Enjoying EarthSky? Subscribe.

271,776 subscribers and counting ...

Comet ISON’s path across our sky

This chart shows how we on Earth see Comet ISON in front of the background stars, as it falls toward the sun, moving from the outer to the inner solar system.

View larger. | Comet ISON from its discovery in December 2012 through October 2013.

View larger. | Comet ISON from its discovery in December 2012 through October 2013. Chart via NASA.

This track across our sky’s dome shows the most intriguing comet of 2013 – comet C/2012 S1 (ISON) – from its discovery in December 2012 until October 2013.

During these months, Comet ISON tracks through the constellations Gemini, Cancer, and Leo as it falls toward the sun. Its closest point to the sun will be November 28, 2013. Look here for a monthly viewing guide for Comet ISON.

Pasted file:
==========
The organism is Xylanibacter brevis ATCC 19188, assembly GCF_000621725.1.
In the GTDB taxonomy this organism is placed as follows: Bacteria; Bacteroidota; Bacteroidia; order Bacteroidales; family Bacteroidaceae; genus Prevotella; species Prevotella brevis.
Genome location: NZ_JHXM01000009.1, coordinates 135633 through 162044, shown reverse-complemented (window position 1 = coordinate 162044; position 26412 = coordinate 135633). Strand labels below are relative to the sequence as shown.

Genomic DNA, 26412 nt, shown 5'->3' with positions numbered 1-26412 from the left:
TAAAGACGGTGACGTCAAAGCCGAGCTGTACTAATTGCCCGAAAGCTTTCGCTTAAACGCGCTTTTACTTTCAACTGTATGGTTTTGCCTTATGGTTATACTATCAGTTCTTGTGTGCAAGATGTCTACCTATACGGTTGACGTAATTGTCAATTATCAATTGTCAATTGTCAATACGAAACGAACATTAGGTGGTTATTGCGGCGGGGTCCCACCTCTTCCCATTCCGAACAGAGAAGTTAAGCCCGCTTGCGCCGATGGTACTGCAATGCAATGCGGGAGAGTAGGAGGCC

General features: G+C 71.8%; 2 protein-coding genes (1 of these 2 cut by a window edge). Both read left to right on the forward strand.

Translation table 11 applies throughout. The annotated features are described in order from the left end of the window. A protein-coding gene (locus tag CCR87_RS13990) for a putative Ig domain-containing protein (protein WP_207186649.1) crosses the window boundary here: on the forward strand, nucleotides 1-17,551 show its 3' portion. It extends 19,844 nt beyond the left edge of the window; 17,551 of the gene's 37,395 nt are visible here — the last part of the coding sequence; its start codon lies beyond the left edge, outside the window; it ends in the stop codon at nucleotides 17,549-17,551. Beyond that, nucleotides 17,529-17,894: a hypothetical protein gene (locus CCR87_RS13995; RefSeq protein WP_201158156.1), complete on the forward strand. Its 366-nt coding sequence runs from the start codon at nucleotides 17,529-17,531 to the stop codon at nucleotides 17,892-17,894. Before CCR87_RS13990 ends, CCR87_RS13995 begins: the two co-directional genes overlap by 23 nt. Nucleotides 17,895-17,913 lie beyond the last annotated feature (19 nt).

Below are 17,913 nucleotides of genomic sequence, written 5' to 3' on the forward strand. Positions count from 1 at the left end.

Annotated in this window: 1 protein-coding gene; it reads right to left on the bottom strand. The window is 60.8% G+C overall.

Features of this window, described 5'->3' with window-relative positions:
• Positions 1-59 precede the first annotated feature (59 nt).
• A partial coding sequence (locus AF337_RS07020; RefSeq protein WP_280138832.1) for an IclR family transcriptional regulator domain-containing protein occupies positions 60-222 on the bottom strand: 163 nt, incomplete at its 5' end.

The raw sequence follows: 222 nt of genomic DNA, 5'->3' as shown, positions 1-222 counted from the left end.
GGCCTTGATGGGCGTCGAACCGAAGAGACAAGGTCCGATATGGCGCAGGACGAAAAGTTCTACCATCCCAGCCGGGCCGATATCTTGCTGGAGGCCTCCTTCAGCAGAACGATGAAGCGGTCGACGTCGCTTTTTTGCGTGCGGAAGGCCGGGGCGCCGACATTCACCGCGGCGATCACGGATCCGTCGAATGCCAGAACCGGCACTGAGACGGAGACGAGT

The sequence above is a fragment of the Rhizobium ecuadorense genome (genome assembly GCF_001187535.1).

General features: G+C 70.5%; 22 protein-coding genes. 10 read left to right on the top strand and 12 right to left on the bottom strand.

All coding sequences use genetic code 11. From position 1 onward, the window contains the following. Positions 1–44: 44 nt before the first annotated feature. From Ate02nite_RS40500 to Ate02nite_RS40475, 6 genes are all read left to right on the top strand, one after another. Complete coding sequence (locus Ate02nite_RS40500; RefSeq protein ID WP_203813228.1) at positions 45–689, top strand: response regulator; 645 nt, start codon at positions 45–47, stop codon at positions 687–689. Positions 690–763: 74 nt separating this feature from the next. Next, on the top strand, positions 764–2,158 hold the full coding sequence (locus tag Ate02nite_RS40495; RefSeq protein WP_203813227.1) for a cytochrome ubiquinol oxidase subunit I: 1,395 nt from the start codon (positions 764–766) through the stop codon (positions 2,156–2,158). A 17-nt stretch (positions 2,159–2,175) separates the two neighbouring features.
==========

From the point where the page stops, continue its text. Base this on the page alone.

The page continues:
When it was discovered in late 2012, this comet appeared unusually active for its distance from the sun. Many believed at that time that ISON could rank as one of the brightest comets in decades when it makes its close approach to the sun in late November. More recently, the comet has not appeared as bright as earlier models suggested it would be by now. Will it become a very bright comet later this year? Will it even be visible to the eye alone? Comets are notoriously unpredictable, and, at this point, no one can say.

The animation below, also from NASA, shows the comet’s approach and departure from the inner solar system from various perspectives.

More information about Comet ISON, including viewing tips.

Deborah Byrd

MORE ARTICLES